You may not be able to enter every building in The Division for obvious technical reasons but the ones you can enter are incredibly detailed, as is the entire world. Exploring these open locations is the best way to find appealing items that allow you to customize what your character looks like, as well as discovering more collectables and hidden loot.
Graphics and Sound
Having never visited New York City, we can’t talk about the accuracy of its recreation in The Division, but what we can talk about is how impressively the developer has created what a city might look like following a bioterror attack. The Division looks fantastic. Garbage is strewn about the city, barricades and abandoned cars litter the streets, the bodies of the dead are left to rot and failed quarantine zones remain abandoned with no clean up or help to come. Everything is masterfully crafted, making it one of the most believable worlds in recent memory. We’re suckers for small details and The Division is littered with them; bullet holes shatter glass depending on impact, explosions char the ground from impact, hell even the snow blows off car roofs when it’s windy.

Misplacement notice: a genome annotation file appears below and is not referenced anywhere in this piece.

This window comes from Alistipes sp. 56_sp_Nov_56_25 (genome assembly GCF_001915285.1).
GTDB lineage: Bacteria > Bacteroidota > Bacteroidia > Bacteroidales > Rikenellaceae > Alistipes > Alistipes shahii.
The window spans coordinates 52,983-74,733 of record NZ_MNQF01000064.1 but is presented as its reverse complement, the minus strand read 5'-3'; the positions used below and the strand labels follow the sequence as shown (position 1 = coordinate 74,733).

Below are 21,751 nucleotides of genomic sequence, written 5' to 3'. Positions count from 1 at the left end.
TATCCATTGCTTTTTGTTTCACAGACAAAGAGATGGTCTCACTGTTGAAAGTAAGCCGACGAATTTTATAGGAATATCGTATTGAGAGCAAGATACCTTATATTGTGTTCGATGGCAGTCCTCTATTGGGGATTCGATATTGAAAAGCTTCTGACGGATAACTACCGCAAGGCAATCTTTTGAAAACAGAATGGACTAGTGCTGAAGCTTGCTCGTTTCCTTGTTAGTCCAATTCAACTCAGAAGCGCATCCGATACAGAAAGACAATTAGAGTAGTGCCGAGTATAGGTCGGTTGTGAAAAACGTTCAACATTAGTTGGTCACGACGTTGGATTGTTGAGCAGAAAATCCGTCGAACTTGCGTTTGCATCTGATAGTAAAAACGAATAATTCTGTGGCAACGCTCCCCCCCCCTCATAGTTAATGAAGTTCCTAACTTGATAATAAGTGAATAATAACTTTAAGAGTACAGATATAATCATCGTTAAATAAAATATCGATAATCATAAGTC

This level of detail even applies to the enemies as well. The Cleaners, for example, carry a gas tank on their back which can be shot by igniting it. But it works for other characters as well. You see that grenade on a Rioters belt? Shoot it to blow him up. You can even shoot the grenade while it’s in his hand ready to throw.
The music in the game complements the incredible visuals very well too, with a Deus Ex techno/electronic vibe to it which fits the game perfectly. The sound design is also very impressive. Shots echo in underground tunnels and car alarms go off from the loud gun fire in the streets. The voice work is acceptable too, and we say this because you mostly only hear three or four of the main characters talk. The most impressive example is the individual who talks on the radio, which you hear throughout the game, speaking about conspiracy theories and informing everyone of what’s going on in the city with the different factions.
Skills and Crafting
As we mentioned earlier The Division has a lot of RPG elements. This is most evident in its skills and talent menu. As you progress through the campaign you earn resources for the three different skill trees.
In your base of operations you gain access to three wings: Medical, Security, and Tech. These also represent your skills, traits, and perks. As you gain resources you’ll be able to expand each of the three wings. Expanding these wings will unlock new skills, traits, and perks for that respective class. Skills are the most important of the three and allow you to use special abilities. Traits give passive abilities such as healing other players with your own medkits, while perks all constantly remain active and add small bits to help you in the long run such as revealing all collectables on the map.